Slicker: A Tool for Moving Things in Python
If you've ever tried to move a function or class in python, you'll find it's kind of a pain: you have to not only move the definition (and its imports, etc.) but also update references across the codebase. Slicker is a tool for doing just that!
pip install slicker
To move a function
myfunc defined in
slicker foo.bar.myfunc foo.baz.myfunc
The same syntax works if
myfunc is instead a constant or class (although I
sure hope you didn't name a class
myfunc!). It also works if you want to
change the name of
slicker foo.bar.myfunc foo.bar.new_name_for_myfunc
(And you can also make both changes at once, in the natural way.)
To move an entire module
foo/baz.py you can do similarly:
slicker foo.bar foo.baz
or use filenames like:
slicker foo/bar.py foo/baz.py
You can also move a symbol into an existing module, or a module into an
existing directory, just like
mv. So this is equivalent to the first
slicker foo.bar.myfunc foo.baz
And to move
foo/bar.py to a new file
newfoo/bar.py in an existing directory
newfoo/, you could do
slicker foo.bar newfoo # (or slicker foo/bar.py newfoo/)
Using this syntax, you can also specify multiple things to move, so you could
slicker foo/bar.py foo/baz.py newfoo/
You can tell slicker to use an alias when adding imports using
slicker foo.bar.myfunc foo.baz.myfunc --alias baz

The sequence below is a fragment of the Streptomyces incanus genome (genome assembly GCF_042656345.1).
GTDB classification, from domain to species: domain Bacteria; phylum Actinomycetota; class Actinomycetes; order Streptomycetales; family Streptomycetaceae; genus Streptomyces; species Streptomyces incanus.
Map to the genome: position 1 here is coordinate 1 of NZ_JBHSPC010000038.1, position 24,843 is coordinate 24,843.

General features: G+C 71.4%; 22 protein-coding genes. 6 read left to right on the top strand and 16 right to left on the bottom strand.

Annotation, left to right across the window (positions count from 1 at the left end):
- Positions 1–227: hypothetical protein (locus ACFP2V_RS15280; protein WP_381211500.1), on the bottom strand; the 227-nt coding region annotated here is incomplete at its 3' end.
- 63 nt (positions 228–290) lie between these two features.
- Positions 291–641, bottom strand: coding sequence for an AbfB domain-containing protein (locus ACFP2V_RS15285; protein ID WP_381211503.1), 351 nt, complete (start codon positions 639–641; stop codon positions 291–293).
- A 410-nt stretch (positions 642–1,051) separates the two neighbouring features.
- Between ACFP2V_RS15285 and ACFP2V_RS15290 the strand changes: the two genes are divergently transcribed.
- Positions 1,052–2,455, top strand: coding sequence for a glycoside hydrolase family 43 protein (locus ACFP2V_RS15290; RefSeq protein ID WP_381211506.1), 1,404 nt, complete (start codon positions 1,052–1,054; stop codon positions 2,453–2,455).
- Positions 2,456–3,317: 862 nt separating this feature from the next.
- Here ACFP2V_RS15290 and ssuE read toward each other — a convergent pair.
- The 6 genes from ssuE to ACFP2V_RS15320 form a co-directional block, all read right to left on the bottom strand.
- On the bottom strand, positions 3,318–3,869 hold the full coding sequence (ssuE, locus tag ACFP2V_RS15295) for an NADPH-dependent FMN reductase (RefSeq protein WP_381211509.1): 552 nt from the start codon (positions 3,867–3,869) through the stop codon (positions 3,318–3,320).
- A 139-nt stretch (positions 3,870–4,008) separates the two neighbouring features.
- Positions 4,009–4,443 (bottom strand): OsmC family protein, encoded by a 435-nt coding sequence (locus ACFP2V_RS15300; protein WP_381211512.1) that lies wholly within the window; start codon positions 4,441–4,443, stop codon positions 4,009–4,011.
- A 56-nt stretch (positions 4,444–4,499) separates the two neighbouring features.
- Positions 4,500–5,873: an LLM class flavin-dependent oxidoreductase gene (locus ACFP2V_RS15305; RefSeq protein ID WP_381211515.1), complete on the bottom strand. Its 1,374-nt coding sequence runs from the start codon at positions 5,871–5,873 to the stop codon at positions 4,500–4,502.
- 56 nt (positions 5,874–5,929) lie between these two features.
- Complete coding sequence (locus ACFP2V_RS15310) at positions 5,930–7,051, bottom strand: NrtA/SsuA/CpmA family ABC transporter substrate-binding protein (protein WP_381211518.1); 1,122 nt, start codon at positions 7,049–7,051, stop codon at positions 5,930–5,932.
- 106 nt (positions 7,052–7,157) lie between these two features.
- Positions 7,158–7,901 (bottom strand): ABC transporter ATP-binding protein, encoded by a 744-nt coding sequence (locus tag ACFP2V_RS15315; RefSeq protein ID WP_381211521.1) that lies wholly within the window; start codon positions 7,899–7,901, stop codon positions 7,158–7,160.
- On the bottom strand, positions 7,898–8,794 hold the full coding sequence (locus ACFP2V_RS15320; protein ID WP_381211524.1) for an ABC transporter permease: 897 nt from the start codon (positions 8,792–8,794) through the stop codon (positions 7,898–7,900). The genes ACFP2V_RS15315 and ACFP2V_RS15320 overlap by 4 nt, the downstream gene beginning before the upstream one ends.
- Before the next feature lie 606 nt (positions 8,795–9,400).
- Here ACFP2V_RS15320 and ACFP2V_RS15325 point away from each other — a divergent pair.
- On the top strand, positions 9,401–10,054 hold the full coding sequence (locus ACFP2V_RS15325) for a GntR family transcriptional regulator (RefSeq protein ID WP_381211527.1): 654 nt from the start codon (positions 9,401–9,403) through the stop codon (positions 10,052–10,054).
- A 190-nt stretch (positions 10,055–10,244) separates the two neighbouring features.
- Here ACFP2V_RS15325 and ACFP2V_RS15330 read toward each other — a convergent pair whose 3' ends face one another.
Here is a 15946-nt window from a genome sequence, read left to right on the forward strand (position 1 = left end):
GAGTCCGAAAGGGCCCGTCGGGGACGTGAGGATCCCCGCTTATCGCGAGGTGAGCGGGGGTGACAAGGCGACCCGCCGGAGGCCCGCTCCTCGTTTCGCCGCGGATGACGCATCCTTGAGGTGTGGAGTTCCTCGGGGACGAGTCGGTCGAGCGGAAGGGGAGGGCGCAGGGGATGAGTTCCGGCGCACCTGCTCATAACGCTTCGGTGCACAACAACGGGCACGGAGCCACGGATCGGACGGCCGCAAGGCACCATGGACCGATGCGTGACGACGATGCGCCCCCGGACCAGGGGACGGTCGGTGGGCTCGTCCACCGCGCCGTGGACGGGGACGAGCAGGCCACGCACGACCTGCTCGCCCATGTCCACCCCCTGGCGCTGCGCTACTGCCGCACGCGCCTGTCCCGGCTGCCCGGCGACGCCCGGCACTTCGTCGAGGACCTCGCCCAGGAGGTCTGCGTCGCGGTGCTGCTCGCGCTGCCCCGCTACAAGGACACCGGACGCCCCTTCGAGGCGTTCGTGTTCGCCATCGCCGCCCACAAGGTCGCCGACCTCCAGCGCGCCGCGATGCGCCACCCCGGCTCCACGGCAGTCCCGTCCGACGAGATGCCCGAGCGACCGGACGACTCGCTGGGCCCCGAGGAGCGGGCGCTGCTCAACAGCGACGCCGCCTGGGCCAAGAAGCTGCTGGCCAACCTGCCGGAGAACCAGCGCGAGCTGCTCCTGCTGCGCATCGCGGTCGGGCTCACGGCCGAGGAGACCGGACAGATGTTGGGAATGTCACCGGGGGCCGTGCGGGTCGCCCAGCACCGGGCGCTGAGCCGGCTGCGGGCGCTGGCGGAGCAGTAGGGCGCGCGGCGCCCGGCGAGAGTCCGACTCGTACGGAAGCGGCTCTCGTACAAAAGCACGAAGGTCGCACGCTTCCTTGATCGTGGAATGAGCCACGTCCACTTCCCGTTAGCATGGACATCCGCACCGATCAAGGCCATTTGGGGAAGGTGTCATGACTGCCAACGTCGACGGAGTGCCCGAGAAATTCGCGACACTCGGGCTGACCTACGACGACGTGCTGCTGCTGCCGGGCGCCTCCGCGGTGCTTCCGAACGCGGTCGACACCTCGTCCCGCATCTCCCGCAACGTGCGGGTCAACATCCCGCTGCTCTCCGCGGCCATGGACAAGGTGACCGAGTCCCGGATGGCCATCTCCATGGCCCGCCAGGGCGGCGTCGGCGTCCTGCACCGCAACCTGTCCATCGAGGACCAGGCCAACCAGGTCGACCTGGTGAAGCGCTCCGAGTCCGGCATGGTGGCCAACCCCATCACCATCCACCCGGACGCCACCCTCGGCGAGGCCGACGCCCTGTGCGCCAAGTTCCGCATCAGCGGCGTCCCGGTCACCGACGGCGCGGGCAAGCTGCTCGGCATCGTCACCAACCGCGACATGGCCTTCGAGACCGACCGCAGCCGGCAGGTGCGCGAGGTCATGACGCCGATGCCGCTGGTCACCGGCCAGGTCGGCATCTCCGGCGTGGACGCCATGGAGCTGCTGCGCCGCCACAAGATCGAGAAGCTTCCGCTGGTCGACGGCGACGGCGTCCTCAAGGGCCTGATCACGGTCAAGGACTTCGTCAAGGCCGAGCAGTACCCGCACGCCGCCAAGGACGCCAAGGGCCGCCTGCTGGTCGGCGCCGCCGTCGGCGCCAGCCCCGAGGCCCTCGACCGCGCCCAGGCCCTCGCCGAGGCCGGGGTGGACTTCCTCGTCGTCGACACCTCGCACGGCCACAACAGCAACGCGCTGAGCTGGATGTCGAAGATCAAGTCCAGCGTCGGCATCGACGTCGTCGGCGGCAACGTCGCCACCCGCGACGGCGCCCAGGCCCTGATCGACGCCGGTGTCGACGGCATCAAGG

in which case slicker will add
from foo import baz everywhere instead of
import foo.baz. (You could also have used
--alias foobaz in which case
we would have done
import foo.baz as foobaz.)
If you prefer to move the actual definition yourself, and just have slicker
update the references, you can pass
--no-automove. It's probably best to run
slicker after doing said move.
For a full list of options, run
Frequently and Infrequently Asked Questions
What does slicker mean if it says "This import may be used implicitly."?
If you do
import foo.bar, and some other file (perhaps another one you
import foo.baz, then your
foo now also has a
foo.baz, and so
you can do
foo.baz.func() with impunity, even though no import in your file
directly mentions that module. (This is because
foo in both files refers to
the same object -- a.k.a.
sys.modules['foo'] -- and so when the other file
import foo.baz it attaches
baz to that shared object.) So if you've
asked slicker to move
newfoo.bar, when updating this file, it
would like to replace the
import foo.bar with
import newfoo.bar, but it
can't -- you're actually still using the import. So it will warn you of this
case, and let you sort things out by hand.
Slicker left me with a bunch of misindented or long lines!
Yep, we don't fix these correctly (yet). Your linter should tell you what to fix, though.
Why is it called slicker?
Because pythons slither to move around, but this way is, uh, slicker. Which is to say: it seemed like a good idea at the time and as far as I could tell the name wasn't already taken.
How does it work?
See the blog post for an overview. If that's not enough, bug the authors or read the source!
Good question -- we tried! Both are great projects and do a lot of things slicker doesn't; if they work for you then definitely use them. But for us, they were a little buggy and didn't fit our workflow. For more details, see the blog post.
Why don't you just use
Good question -- we tried! But it takes a lot of gluing things together to figure out all the right references to fix up in each file. And there's basically no hope of doing the right thing when fixing up string-references. We needed something that knew what python imports mean and could handle their special cases.
- Fix description on PyPI, again
- Fix description on PyPI
- Handle relative imports correctly
- Lots of internal refactoring
- Initial release to PyPI